Today I want to share a devotion from my friend Wayne Hastings' new book, The Way Back from Loss: Reassembling the Pieces of a Broken Life, published by Howard Books.
Through this sixty day devotional, Wayne provides a step-by-step path through the sometimes paralyzing confusion and frightening uncertainty of loss. The readings and quotes lead a wounded soul into the loving arms of the only One who truly understands your journey and knows the course of your future.
"Hope Floats" (devotional number 39) is my personal favorite. Wayne says, "Hope doesn't sink us into the black hole of worry and angst; it floats. It keeps our head above water."
Here's the devotion in its entirety.
“The vision of His glory gives hope to those deluded by the importance of society by revealing our citizenship is not of this world.”[i] —Anne Graham Lotz
Today’s Verse: “Through [Christ] . . . we have access by faith into this grace in which we stand, and rejoice in hope of the glory of God. And not only that, but we also glory in tribulations, knowing that tribulation produces perseverance; and perseverance, character; and character, hope. Now hope does not disappoint, because the love of God has been poured out in our hearts by the Holy Spirit who was given to us.” (Romans 5:2–5 NKJV)
We can never underestimate the value of hope as we go through difficult situations. We can look at all that’s happening to us or around us and feel hopeless, or we can choose to be people who are full of hope in spite of what is happening, what others are saying, or how we’re feeling.
Unfortunately we spend too much of our lives thinking. We agitate, cogitate, and worry. We suppose that if we think about something long enough, something will automatically happen or eventually change. It often doesn’t because we are so quick to worry about things that are totally out of our direct control.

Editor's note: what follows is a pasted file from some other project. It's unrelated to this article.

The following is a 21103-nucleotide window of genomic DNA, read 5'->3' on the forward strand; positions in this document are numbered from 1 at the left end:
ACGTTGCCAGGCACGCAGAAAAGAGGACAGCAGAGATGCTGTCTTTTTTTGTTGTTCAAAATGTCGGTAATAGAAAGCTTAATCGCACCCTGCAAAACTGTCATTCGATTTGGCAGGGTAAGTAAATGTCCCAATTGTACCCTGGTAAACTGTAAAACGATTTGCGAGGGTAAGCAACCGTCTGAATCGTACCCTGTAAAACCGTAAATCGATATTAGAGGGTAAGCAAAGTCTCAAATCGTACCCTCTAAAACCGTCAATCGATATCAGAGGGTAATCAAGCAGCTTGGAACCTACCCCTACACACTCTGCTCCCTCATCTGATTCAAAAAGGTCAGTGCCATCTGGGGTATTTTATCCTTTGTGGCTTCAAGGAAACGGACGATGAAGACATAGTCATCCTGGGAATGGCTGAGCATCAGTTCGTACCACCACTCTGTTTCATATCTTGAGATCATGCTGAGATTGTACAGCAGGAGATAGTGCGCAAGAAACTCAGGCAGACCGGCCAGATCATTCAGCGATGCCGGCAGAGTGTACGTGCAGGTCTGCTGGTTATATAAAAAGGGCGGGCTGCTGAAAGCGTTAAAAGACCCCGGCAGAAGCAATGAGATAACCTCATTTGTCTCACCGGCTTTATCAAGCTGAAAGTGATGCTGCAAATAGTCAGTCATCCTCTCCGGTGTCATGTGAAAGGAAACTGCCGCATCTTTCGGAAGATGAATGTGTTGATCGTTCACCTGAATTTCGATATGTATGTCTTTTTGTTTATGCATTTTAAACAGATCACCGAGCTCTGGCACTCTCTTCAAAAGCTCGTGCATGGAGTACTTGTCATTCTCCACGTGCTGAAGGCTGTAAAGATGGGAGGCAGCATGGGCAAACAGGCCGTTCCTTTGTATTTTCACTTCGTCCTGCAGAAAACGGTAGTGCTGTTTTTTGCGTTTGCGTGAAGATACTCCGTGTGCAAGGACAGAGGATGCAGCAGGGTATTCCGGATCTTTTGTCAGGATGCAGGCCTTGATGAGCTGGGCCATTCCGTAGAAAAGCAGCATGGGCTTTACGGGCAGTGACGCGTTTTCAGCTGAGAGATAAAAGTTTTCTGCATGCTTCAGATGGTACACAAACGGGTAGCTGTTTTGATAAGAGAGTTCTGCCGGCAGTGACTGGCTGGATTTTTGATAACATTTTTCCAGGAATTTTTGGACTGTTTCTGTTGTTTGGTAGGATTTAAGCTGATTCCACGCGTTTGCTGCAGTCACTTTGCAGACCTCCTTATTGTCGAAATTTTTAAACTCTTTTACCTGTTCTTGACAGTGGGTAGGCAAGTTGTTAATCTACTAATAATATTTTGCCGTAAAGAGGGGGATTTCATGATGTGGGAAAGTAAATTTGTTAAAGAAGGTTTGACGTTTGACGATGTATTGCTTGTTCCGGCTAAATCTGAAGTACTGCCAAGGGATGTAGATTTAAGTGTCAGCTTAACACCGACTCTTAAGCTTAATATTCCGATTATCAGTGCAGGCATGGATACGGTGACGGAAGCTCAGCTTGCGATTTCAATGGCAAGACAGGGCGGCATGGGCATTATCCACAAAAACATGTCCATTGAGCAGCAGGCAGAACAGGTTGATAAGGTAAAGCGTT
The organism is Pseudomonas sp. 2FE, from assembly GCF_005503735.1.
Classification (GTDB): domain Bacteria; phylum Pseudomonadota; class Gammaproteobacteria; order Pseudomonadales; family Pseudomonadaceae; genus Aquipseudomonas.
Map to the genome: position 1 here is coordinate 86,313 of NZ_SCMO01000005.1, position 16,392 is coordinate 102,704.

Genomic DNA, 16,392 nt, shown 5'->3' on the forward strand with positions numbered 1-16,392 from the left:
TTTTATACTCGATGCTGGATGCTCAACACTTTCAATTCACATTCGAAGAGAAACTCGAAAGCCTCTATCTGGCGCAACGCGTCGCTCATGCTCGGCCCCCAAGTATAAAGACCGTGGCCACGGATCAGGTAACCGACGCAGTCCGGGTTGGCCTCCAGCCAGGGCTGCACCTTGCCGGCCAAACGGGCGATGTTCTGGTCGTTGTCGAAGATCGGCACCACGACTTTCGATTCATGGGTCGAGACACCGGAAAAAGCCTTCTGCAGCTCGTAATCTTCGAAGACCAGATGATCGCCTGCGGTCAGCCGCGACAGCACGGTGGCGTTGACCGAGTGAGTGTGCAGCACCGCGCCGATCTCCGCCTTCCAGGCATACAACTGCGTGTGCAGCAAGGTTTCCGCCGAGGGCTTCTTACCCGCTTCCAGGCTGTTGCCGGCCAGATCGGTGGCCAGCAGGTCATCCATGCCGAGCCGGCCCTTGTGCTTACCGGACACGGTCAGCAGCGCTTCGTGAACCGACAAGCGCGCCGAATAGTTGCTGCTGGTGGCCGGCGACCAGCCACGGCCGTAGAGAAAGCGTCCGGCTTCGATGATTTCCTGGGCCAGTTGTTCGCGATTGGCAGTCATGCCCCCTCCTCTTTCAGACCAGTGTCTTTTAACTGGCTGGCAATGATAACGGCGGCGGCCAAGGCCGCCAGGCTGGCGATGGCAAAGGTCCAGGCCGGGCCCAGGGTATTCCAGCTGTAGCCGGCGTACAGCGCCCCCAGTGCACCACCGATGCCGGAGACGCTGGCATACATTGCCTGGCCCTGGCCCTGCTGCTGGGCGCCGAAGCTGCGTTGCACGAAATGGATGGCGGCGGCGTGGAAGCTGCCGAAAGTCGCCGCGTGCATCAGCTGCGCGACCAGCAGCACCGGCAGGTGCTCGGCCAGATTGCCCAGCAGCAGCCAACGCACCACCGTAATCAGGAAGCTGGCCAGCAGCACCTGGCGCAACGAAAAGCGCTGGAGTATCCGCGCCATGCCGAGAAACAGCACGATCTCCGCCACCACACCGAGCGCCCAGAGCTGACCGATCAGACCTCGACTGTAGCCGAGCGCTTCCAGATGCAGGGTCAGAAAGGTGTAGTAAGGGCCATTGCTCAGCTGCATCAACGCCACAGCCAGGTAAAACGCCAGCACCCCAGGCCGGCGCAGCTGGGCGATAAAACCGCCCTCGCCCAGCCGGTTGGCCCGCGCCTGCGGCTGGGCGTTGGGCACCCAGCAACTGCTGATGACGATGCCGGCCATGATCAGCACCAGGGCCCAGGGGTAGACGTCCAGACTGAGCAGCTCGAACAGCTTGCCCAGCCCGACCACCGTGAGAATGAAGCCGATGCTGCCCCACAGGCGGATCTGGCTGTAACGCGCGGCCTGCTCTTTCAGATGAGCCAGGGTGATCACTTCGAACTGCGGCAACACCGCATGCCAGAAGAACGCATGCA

Hope is far better. It’s the positive expectation that something good is going to happen to us. We don’t need to think about it—simply expect it. Instead of trying to think things through, we can hope on purpose.
Hope doesn’t sink us into the black hole of worry and angst; it floats. It keeps our head above water. It leads to joy and, as Paul reminds us in today’s verse, it doesn’t disappoint.
So, what if we don’t see what we’re hoping for? The answer is maybe we’re hoping for the wrong things.
Our hope shouldn’t be in things, or our own planned outcomes. Our hope needs to rest in God—who He is and what He has promised. Our hope needs to rest on a foundation that:
• God loves us.
• God has a plan for us.
• God will never leave us.
• God sent His Son to die for us.
• God works all things out for our good.
Tough circumstances don’t simply disappear, but we can experience God through it all. There is eternal value in this day. We need to approach it with a hope based on who God is and what He has promised. We must stop overthinking things, give our minds and hearts to God, and float on His life-saving hope.
INSIGHT: Develop an attitude of expectancy and hope based on who God is and what He has promised.
PRAYER: Ask God to help you hope on purpose. Ask Him to help you take any thoughts of hopelessness captive to Him and erase them with His promises. Thank Him that He wants you to live in joy and for helping you grow in your faith.
• Study Psalms 30:5; 144:1 and Zechariah 9:12. What are the promises found in these verses? What does it mean to you to be a “prisoner of hope”?
• Understand that you need to make a decision to be happy, rejoice, and have hope. It won’t simply come upon you; you need to take hold of hope on purpose. The Enemy doesn’t care about your things or your feelings. He wants your joy. It’s up to you to hold fast to your hope and renew it daily.
• Discover how hope releases joy. Look up scriptures that clearly show you God’s promises to bring you hope and joy. Don’t settle for “I’ll be happy when . . . ” thinking, but rather focus on His hope for you today.
[i] Anne Graham Lotz, The Vision of HIs Glory, (Nashville, Thomas Nelson, Inc., 1996, 1997, 2009), 54